Monday, 7 April 2014

CLASSIC REVIEW: COLLATERAL (10th ANNIVERSARY EDITION)

5/5

To Live & Die In L.A.

#FavouriteFilms

(Our new 'Favourite Film' series reviews classic films that are among our nearest and dearest best)

120 Minutes. Starring: Tom Cruise, Jamie Foxx, Mark Ruffalo & Jada Pinkett Smith. Director: Michael Mann.

TAXI! All hail one of modern movies greatest gems! As clinically incredible as it is criminally underrated, Michael Mann's sensationally stylish tense and taught thriller gives the legendary director 'Heat' like shootout scenes of amazing action that birthed his recent 'Public Enemies' and 'Miami Vice' but that 'Insider' like inspired influence of dramatic dialogue that made some of these no bullets and all brain scenes the talk of the town. The iconic 'The Last of the Mohicans' and 'Ali' director thankfully will return to his favourite chair for the first time in over a half decade next year for the 'Cyber' thriller with hot 'Thor' and 'Rush' man of the moment Chris Hemsworth for a long and welcome reunion with the celluoid he redefined with his digital capturing of cinema in a crisp, cool and classic way before HD, before Blu Ray. The depth and detail in the formidable filming of this dark and dynamic action-flick is boldly beautiful, but this film is more than its amazing and atmospheric aesthetic. A fond film for this writer it's hard to fathom that this came out a decade ago. A decade that saw this man California dream like the Mama's and Papa's only to visit the city of angels, Los Angeles not two years later thanks to this film epic view of the city and his own love for the Basketball franchise the Los Angeles Lakers and it's star Kobe Bryant. Two year later where the vivid imaginations of this film became the realest reality to this then young, 21 year old writer who had dreams of penning the same sort of inspiration. A writer who told his friends that this was the Tom Cruise film where he showed just how good an actor he was-albeit looking a bit grey and like Richard Gere in 'Pretty Woman'. A writer who told his friends that this singer/comedian from 'Any Given Sunday' and a real and raw ringside performance in Mann and Will Smith's 'Ali', Jamie Foxx was going to be something. Before the 'Ray' Oscar (and this 'Collateral' nomination that should have seen him become the first actor to win a 'Best Actor' and 'Supporting' award in the same year), before 'Django', now Electro and soon Martin Luther King Jnr for what could possibly be one of todays best actors greatest ever roles.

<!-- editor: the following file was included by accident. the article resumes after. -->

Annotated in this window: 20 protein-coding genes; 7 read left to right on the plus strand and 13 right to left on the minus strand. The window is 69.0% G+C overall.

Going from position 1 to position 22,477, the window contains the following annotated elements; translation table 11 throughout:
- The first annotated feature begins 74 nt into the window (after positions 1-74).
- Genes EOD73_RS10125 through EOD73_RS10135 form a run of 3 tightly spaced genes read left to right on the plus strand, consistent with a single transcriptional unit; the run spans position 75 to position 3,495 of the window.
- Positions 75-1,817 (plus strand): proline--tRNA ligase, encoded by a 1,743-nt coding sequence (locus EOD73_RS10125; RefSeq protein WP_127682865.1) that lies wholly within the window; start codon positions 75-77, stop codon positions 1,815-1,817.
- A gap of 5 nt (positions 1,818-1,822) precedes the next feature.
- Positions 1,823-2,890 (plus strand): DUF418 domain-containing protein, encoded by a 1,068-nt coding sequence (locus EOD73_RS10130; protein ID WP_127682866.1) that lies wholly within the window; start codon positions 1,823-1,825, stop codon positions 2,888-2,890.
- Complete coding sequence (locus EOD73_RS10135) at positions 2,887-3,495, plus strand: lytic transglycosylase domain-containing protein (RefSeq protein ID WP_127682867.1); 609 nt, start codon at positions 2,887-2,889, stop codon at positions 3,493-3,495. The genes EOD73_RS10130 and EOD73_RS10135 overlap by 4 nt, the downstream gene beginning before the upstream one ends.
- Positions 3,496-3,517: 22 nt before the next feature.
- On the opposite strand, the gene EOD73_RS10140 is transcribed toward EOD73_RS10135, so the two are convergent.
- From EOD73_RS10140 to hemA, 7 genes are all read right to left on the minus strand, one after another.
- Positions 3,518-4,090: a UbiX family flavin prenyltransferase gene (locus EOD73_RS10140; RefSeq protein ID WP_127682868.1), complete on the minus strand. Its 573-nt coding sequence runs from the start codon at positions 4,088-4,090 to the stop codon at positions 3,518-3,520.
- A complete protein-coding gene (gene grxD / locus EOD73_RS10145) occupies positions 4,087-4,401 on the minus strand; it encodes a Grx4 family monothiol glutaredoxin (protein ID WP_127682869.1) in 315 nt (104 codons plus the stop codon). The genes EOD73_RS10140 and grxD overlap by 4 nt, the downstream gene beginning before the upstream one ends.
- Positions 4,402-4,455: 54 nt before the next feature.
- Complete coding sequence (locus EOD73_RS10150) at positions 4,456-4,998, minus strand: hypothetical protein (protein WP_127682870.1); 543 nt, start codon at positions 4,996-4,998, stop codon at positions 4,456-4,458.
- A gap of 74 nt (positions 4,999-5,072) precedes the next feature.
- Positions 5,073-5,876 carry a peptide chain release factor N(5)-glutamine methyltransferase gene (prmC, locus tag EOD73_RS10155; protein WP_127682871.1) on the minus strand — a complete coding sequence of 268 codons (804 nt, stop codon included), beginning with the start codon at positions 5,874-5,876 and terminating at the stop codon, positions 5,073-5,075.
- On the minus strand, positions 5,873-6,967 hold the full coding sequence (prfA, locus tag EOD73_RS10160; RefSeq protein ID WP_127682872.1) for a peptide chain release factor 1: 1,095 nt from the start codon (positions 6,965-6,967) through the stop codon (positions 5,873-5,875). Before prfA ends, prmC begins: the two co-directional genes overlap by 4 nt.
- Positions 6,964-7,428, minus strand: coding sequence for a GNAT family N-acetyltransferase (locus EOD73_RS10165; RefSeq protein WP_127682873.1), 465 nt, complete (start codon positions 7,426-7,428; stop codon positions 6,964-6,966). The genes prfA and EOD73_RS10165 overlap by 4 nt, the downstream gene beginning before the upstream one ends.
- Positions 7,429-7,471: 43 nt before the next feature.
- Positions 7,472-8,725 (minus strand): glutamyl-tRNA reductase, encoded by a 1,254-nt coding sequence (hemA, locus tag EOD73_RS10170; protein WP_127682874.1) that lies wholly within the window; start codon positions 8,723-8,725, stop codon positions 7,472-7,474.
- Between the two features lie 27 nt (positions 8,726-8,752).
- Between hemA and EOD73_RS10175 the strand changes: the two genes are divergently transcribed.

A writer who can't thank Tom Cruise and Jamie Foxx enough for the love and appreciation on Twitter and in turn gives them this in this digital age. A digital age that began with Mann, one of the greatest directors of our generation and all time who we really need to see more from. His films are even better than they look in their tone and texture and their haunting and harrowing feel that evokes the senses with any set-piece. Even the late, great Syd Field referenced the script of this film for his maginficent manual on how to write a selling screenplay that belongs on the bedside of every would be writer, whether they have a Hollywood paycheque next to it or a McDonalds one. From the "shimmers of chrome to the flashes of silver", the electric night and lights of an epic and futuristic city scape haven't been laid out in all it's epic loneliness and cold isolation since the reading between the lines of Michael Jackson's 'Human Nature' classic and it's the human side of this fantastic films feel, from the way it looks to the way it strikes that really captures you. From Jamie driving round his friend Will Smith's wife Jada in his Taxi to the tune of Groove Armada's smooth and smouldering classic 'Hands of Time' to the turning of more classic records from Miles Davis, The Roots and Mann's favourite Green Car Motel this film looks, feels and sounds the part. Oh and Mann used Paul Oakenfold's 'Ready Steady Go' before everyone else did-like that years score off the '12 Years A Slave' trailer-for a Korean club, chaotic round of bullets that could even gun down Pacino and De Niro's epic street, shootout bank heist in 'Heat'. A magnificent mark that Mann's mainstream 'Public Enemies' with Johnny Depp and 'Miami Vice' (again with his favourite Foxx and Colin Farrell) could not top. Perhaps the God of Thunder and Formula One racing will do in this 'Cyber' age of 'Black Hat'.